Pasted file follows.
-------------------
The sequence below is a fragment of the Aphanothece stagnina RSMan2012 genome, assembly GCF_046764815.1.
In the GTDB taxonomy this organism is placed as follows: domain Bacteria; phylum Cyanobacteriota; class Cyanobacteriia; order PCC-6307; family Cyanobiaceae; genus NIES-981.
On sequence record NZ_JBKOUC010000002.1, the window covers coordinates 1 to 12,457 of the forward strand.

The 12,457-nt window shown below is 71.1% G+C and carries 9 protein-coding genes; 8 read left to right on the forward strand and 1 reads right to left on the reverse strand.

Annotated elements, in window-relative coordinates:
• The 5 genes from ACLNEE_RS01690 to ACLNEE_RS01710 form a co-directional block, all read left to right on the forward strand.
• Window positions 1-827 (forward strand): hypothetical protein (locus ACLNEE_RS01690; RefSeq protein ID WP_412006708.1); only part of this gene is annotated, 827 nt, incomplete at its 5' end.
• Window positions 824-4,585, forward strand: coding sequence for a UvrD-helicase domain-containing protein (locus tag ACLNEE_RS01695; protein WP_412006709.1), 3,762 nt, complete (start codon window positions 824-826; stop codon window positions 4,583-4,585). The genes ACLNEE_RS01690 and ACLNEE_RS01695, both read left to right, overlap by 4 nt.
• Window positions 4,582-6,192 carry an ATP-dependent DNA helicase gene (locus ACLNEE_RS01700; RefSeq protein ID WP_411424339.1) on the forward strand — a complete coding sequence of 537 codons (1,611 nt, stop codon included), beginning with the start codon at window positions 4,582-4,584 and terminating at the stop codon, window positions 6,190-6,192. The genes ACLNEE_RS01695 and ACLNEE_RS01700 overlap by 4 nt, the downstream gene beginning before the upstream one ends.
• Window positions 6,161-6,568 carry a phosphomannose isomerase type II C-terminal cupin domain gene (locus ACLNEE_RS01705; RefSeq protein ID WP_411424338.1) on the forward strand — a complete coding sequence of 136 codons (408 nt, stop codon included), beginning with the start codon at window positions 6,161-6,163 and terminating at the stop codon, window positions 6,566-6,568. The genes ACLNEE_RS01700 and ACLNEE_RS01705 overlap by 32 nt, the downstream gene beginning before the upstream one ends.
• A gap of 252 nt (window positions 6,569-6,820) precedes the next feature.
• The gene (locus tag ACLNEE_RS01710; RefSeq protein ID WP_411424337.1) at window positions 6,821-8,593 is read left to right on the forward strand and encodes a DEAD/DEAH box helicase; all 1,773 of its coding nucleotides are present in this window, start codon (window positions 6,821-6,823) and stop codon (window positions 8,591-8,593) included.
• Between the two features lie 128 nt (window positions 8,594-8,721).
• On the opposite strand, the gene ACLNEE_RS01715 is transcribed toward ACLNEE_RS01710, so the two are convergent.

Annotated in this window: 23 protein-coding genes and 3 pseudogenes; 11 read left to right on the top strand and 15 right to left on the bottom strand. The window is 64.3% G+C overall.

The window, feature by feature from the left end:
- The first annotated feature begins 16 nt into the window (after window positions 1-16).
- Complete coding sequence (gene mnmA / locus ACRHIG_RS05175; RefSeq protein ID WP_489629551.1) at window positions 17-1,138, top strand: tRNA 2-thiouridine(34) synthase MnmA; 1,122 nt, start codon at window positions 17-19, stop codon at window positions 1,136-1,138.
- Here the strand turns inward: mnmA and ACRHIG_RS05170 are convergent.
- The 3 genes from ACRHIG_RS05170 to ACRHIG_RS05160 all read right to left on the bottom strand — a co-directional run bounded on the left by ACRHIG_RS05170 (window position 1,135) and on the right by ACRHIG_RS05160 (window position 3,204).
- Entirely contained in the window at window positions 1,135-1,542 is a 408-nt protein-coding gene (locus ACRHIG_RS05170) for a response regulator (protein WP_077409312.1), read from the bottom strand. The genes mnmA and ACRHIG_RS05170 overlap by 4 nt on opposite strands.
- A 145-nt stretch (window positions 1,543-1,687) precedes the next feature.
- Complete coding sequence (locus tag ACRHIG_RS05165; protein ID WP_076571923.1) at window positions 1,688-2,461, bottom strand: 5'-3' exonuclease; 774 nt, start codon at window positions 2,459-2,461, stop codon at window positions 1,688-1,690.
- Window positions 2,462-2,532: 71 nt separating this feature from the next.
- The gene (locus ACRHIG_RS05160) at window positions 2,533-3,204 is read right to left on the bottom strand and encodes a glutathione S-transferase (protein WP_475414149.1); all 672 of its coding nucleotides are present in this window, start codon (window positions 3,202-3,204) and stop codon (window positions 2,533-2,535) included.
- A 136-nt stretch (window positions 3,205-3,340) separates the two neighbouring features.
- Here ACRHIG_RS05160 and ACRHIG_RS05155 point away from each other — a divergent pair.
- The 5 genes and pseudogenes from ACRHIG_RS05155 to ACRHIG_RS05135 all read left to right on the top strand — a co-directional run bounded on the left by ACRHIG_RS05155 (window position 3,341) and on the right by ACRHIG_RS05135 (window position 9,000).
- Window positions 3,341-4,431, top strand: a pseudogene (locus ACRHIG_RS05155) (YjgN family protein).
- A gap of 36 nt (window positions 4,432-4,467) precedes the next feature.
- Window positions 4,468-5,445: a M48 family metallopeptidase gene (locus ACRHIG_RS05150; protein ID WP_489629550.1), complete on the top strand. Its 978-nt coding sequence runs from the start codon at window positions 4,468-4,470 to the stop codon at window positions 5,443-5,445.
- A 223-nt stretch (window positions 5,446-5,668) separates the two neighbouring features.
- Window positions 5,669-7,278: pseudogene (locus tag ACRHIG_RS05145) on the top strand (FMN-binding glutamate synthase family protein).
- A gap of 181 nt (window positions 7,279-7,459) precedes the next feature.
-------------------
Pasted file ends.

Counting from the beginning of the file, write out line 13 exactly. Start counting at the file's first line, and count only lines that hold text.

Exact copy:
• Between the two features lie 128 nt (window positions 8,594-8,721).